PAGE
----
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A transom is a horizontal crosspiece mounted above a door. Transoms are used to separate the framing of the door from the framing for windows, hinged flaps, lights, and other decorative accents which may be used over a door. People sometimes refer to such ornamentation as “transoms.” Many styles of architecture utilize transoms, and these architectural features can appear in a range of guises, ranging from ornately carved blocks of wood to simple horizontal beams.
One common reason to use a transom is to separate a door from a window which is hung above it. Transom windows, as they are known, may have a fan-like shape, which is traditional. Some are designed simply to provide light, while others may be made from stained or patterned glass to add ornamentation. In some cases, the house number or name of the building may be integrated into the transom window. In the interior of a structure, the window provides light while maintaining privacy, as the door can be left solid.
Devices over doors which open to provide ventilation are also separated from the door itself with a transom. These devices can be very useful in situations when people do not want to leave the door wide open, but do want to create a cross breeze inside a structure. They have also inspired the phrase “over the transom” to describe material which reaches someone by unconventional means, referencing the idea that the material has literally been thrown over the transom into someone's home or office.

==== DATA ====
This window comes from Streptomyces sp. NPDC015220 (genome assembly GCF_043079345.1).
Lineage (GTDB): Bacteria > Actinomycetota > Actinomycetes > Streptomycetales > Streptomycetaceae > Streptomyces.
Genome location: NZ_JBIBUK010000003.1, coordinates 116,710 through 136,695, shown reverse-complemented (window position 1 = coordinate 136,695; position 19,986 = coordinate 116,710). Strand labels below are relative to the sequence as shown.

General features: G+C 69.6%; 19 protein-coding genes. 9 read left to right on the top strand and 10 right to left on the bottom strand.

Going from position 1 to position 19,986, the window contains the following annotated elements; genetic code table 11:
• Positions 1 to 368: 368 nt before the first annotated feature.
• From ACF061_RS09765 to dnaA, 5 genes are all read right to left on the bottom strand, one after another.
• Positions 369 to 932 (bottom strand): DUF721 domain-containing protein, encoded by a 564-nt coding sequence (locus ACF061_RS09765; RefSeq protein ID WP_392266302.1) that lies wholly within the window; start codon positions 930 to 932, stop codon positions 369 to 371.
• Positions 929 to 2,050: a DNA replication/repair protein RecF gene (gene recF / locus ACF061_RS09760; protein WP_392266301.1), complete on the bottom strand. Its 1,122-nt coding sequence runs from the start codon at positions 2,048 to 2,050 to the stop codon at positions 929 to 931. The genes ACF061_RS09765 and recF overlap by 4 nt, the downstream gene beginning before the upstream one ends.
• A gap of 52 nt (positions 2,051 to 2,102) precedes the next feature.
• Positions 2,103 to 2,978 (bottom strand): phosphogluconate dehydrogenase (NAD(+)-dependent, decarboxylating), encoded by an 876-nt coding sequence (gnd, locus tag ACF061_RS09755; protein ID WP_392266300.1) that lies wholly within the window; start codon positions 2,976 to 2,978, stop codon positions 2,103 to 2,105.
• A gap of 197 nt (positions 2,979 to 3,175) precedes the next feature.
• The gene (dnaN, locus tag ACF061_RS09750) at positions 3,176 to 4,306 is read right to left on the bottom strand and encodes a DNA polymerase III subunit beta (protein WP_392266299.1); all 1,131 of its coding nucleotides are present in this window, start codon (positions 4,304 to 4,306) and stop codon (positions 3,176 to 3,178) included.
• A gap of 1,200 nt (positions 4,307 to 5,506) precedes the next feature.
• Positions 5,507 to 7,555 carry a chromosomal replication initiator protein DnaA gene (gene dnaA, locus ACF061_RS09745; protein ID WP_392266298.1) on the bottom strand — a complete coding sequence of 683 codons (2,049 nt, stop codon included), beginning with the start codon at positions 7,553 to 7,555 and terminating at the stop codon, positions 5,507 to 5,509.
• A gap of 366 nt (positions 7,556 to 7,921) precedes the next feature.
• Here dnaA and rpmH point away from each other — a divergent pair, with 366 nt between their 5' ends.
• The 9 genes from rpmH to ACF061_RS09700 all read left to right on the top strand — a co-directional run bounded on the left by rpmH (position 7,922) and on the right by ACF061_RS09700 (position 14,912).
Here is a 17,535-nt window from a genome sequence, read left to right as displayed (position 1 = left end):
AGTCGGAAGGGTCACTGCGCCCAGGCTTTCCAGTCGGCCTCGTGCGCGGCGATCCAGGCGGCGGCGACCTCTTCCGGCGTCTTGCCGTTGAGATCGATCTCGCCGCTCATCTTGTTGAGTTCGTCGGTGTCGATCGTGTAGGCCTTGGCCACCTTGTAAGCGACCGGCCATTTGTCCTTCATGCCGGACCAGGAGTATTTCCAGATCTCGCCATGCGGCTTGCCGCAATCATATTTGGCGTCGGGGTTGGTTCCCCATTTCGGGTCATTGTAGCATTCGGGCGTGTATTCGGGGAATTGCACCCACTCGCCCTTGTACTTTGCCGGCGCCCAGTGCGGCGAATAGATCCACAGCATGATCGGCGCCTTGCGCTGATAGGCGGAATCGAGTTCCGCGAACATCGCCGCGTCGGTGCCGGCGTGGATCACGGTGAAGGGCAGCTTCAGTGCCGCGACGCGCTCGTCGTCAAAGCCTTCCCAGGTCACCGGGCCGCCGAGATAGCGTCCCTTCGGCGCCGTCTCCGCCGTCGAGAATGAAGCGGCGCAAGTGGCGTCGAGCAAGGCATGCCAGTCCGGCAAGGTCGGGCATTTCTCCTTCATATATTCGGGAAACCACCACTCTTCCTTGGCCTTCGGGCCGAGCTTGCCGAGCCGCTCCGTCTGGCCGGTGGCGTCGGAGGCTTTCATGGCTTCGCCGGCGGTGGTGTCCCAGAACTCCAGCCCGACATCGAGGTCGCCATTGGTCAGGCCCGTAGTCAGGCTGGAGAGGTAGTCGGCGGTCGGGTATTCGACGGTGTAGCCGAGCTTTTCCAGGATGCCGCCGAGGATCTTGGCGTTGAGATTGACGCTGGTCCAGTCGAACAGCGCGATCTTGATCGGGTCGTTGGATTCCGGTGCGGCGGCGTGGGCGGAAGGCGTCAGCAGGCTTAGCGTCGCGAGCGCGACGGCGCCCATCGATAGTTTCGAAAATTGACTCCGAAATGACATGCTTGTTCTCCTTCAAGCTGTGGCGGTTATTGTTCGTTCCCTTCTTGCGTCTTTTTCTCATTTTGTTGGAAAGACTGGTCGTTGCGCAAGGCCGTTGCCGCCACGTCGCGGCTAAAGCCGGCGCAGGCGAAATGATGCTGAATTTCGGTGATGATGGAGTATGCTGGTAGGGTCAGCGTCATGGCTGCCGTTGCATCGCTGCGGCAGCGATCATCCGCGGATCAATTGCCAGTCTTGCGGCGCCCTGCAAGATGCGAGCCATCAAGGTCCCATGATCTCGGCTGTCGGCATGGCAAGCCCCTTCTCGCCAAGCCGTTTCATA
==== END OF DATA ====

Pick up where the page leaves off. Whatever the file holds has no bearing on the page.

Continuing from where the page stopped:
A transom light or fan light on a door which admits people into a building can also be mounted with a transom. Lighting over doors is extremely common for aesthetics and safety in many regions of the world, with the light being used to help people inside a structure identify people at the door, to provide light for opening the door in the dark, and to deter criminals who might lurk around a dark doorway waiting for victims.
The framing of a door is independent from a transom or any other decorative features which may surround the door. Transoms do provide additional support, but they primarily serve as a point of transition for architectural features. Because they are not necessarily structural in nature, transoms can be made from a wide variety of materials, and they may include decorative features which could not be used on structural supports due to concerns about fragility.
I've always enjoying writing and have thought about submitting pieces for publication. In researching that, I came across the expression "over the transom" that the article mentions.
In publishing, "over the transom" refers to unsolicited manuscripts that authors submit. Traditionally, you see, an editor's office would have a transom window above the door, often left open for air flow.
So when s/he left for the day and locked the office, you would sneak in, climb up on a chair or ladder, and toss your manuscript through the window!
I can't imagine that much ever for published that way. Surely the cleaning crew just swept them up!
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